Linked by Thom Holwerda on Sun 28th Jul 2013 14:06 UTC
General Development "There is a reason I use 'old' languages like J or Lush. It's not a retro affectation; I save that for my suits. These languages are designed better than modern ones. There is some survivor bias here; nobody slings PL/1 or Cobol willingly, but modern language and package designers don't seem to learn much from the masters. Modern code monkeys don't even recognize mastery; mastery is measured in dollars or number of users, which is a poor substitute for distinguishing between what is good and what is dumb. Lady Gaga made more money than Beethoven, but, like, so what?" This isn't just a thing among programmers. The entire industry is obsessed with user numbers, number of applications, and other crap that is meaningless when you consider programming to be art. When I post a new item about some small hobby operating system, the comments will be filled with negativity because it's no Windows or iOS, whereas only ten years ago, we'd have lively discussions about the implementation details. And then people wonder why that scene has died out.
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RE[3]: Art or engineering?
by galvanash on Mon 29th Jul 2013 01:15 UTC in reply to "RE[2]: Art or engineering?"
Member since:

That's the most useless use of Duff's devices I've ever seen.

I don't see how, since this is the intended use of Duff's device - those are the exact examples straight from Tom Duff's usenet post in 1983...

My question would be where you have seen a useful use of Duff's Device? It wasn't really intended to be useful, more of an oddity really. It has been used in actual product code, but very rarely and on modern processors it is pretty much pointless.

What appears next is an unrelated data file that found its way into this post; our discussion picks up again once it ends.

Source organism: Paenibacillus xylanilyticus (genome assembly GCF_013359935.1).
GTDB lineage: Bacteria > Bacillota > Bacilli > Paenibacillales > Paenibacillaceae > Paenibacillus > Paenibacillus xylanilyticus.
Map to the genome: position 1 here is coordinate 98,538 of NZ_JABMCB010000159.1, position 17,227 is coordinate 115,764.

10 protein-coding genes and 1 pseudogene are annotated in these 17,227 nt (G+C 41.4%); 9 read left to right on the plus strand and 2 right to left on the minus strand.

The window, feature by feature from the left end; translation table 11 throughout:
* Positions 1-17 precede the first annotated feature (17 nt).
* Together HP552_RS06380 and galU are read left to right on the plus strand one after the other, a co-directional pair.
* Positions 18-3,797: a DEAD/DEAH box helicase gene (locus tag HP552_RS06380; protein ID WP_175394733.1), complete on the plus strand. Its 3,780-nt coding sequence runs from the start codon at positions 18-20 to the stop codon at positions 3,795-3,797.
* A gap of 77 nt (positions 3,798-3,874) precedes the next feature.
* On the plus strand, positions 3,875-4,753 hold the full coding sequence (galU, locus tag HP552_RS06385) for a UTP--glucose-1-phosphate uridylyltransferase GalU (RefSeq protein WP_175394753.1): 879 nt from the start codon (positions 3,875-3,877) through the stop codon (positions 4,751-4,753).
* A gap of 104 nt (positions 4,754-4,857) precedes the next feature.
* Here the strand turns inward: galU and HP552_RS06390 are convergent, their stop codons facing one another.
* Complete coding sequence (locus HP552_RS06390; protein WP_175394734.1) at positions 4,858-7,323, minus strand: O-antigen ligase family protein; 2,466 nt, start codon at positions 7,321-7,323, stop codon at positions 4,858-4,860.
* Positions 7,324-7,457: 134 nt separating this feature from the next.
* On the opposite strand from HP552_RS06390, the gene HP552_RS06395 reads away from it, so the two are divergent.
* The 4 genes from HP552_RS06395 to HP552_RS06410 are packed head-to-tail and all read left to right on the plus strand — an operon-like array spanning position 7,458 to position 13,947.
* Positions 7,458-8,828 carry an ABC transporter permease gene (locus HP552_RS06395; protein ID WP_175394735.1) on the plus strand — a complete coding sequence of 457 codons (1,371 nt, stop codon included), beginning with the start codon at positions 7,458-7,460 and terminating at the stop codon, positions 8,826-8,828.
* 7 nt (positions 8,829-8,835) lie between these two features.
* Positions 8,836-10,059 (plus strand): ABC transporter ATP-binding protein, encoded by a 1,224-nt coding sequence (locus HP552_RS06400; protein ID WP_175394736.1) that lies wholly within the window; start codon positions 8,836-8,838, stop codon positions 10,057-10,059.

It's performing a word-by-word copy but has additional addition, a whole bunch of extra comparisons and is vastly less readable. What precisely is that supposed to gain over the "naïve" implementation, precisely?

Its over 50% faster on the hardware it was written for (VAX), but that isn't what makes it art. It is the creative intermingling of a switch and a while loop, taking advantage of case fall through in the C language to allow the code to jump into the middle of the unrolled loop to handle the remainder in the last pass.

My point isn't that this is good code, its not. But it is arguably "art" in the truest sense - it leverages the rules of the language it is written in a very unique way, leaving the reader to puzzle out what is going on. It in a sense has a hidden meaning, one that is not obvious at first pass. It seemingly does something that appears to violate the rules of the language, but in fact does not - it is perfectly legal C code.

Those are not traits of good code, in fact they are traits of bad code... But they are traits of art.

Reply Parent Score: 4

RE[4]: Art or engineering?
by Vanders on Mon 29th Jul 2013 17:21 in reply to "RE[3]: Art or engineering?"
Vanders Member since:

I've seen Duff's device used quite sensibly for chunked copies/reads/writes, but never sensibly for a word-by-word copy like that. Eh, not that it's relevant to your point.

Reply Parent Score: 2